Japanese Prime Minister Junichiro Koizumi says he still plans to step down next year despite his party's landslide election win, raising the question of who will succeed one of the most popular leaders in Japan's history.
Some members of the ruling coalition said Koizumi should stay on after his term as president of the Liberal Democratic Party (LDP) ends in September, 2006 to turn his popularity into votes for the upper house election due in the summer of 2007.
But Koizumi ruled out such a possibility, saying there were many LDP lawmakers keen to succeed him. "I have said I have no intention of staying on (beyond September 2006), and there is no change to that," he said yesterday. "There are a lot of people interested. I want them to start preparing now," reports IOL.
According to Japan Times, with Koizumi projecting postal privatization as the key issue in the election and carefully exploiting media exposure to draw the maximum public attention to his "battle" against ant reformers within the LDP, even other parties were forced to take a position on reforms.
Voter turnout, which had been in a free-fall in most elections in recent years, rebounded thanks to the high degree of public interest. Official figures from the Internal Affairs and Communications Ministry showed that 67.51 percent of eligible voters cast ballots in Sunday's election.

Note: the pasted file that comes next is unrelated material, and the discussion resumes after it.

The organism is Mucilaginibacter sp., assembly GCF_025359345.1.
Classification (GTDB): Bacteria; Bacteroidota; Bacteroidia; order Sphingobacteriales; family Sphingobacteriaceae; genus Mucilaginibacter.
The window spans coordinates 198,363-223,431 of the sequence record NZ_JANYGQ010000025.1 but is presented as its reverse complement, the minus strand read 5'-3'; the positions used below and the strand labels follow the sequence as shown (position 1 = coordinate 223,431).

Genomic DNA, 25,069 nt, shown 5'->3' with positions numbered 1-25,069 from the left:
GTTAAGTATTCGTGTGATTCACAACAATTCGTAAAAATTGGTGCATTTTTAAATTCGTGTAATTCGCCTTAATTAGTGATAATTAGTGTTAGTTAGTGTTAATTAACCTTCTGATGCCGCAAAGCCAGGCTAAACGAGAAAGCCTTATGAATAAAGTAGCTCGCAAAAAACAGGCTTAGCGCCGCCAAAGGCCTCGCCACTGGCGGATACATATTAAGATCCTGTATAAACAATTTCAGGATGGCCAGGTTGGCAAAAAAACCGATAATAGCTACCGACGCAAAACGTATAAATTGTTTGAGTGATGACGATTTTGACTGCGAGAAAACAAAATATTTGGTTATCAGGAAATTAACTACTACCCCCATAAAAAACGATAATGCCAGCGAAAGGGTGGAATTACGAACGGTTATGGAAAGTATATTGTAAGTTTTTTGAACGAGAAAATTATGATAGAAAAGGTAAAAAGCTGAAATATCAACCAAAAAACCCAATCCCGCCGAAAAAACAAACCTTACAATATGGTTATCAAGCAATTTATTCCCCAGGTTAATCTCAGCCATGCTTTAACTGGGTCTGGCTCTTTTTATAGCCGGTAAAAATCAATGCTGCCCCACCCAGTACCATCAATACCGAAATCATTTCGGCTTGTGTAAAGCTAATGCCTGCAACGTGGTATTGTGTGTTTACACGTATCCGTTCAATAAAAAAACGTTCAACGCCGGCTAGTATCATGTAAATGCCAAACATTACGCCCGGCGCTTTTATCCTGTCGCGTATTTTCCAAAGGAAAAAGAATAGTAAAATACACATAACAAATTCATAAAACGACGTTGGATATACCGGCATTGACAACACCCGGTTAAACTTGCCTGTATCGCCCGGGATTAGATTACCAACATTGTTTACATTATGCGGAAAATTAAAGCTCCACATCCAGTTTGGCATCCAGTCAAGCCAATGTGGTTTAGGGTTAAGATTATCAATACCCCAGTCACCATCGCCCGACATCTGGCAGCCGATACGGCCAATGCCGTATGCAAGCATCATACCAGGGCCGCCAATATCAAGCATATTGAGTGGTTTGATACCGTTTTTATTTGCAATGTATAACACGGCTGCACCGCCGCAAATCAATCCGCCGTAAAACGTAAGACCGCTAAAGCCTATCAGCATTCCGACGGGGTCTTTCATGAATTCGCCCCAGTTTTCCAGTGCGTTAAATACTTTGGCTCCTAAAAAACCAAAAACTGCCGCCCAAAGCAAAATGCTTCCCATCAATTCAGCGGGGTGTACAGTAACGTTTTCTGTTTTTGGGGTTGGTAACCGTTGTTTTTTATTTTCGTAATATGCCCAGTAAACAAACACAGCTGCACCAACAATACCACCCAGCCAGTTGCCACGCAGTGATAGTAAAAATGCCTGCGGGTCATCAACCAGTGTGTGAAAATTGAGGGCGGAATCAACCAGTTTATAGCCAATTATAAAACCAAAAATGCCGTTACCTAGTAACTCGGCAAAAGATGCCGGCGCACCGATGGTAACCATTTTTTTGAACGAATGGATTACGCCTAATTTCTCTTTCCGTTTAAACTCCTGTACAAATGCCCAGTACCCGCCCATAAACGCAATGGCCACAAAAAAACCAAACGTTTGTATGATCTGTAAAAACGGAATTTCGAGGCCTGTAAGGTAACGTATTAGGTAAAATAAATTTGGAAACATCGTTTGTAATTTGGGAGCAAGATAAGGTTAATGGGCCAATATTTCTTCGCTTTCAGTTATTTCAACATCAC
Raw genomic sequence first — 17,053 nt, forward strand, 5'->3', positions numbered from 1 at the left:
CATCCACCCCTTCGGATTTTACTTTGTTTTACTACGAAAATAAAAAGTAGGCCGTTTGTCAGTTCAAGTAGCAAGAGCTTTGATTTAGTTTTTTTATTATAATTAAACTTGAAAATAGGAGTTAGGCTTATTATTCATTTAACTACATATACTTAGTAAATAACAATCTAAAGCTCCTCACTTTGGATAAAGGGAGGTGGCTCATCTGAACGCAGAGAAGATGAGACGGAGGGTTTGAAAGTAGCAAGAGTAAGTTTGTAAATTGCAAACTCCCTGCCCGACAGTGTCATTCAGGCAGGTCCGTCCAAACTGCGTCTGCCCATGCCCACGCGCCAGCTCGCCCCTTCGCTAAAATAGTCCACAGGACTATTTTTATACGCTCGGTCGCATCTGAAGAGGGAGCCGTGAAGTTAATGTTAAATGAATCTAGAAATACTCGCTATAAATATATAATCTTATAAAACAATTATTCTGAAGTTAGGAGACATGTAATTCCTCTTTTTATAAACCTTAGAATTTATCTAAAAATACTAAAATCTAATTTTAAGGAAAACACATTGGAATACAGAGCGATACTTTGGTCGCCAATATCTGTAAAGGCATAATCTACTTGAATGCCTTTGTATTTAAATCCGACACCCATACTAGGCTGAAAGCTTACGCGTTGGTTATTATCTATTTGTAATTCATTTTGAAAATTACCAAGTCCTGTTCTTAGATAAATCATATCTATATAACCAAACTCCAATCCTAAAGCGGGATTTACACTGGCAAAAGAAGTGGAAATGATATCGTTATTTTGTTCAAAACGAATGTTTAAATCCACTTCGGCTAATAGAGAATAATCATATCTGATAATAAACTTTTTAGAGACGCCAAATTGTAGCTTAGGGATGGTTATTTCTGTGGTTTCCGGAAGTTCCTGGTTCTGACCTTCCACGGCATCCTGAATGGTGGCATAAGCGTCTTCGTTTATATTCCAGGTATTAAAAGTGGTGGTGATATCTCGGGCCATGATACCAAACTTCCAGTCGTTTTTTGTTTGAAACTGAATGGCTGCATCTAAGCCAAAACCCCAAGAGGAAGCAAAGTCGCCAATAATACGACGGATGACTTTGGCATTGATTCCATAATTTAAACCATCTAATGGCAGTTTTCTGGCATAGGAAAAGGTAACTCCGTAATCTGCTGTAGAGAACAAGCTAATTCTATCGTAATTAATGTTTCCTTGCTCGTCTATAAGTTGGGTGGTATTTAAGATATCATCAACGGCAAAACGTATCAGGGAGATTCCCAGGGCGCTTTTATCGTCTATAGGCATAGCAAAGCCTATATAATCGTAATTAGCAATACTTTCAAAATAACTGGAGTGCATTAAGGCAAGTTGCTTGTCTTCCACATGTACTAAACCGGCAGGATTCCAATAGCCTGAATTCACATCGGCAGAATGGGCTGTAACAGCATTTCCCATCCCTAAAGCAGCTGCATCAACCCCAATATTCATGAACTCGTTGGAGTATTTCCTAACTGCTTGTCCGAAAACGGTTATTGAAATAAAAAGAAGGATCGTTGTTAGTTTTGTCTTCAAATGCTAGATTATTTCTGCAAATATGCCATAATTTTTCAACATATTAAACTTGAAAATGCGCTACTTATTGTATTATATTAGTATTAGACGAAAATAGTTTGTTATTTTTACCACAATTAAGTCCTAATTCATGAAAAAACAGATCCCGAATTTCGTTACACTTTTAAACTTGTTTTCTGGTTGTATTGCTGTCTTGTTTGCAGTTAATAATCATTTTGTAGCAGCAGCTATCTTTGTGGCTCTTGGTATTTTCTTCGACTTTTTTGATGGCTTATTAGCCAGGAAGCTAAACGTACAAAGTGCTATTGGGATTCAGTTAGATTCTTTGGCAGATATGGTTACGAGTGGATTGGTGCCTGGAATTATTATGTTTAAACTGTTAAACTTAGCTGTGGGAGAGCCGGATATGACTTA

Japanese postal reforms, will be delayed by six months, media quoted the postal privatization tsar as telling Prime Minister Junichiro Koizumi on Tuesday.
Koizumi has vowed to press ahead with privatizing the postal system, a financial services giant with $3 trillion in assets, after his party's sweeping win in the Sunday poll which he had styled as a referendum on the issue.
Kyodo news agency quoted government sources as saying Economics Minister Heizo Takenaka, who is also in charge of postal privatization, told Koizumi that the reforms would start on Oct. 1, 2007, half a year later than originally planned, informs Reuters.
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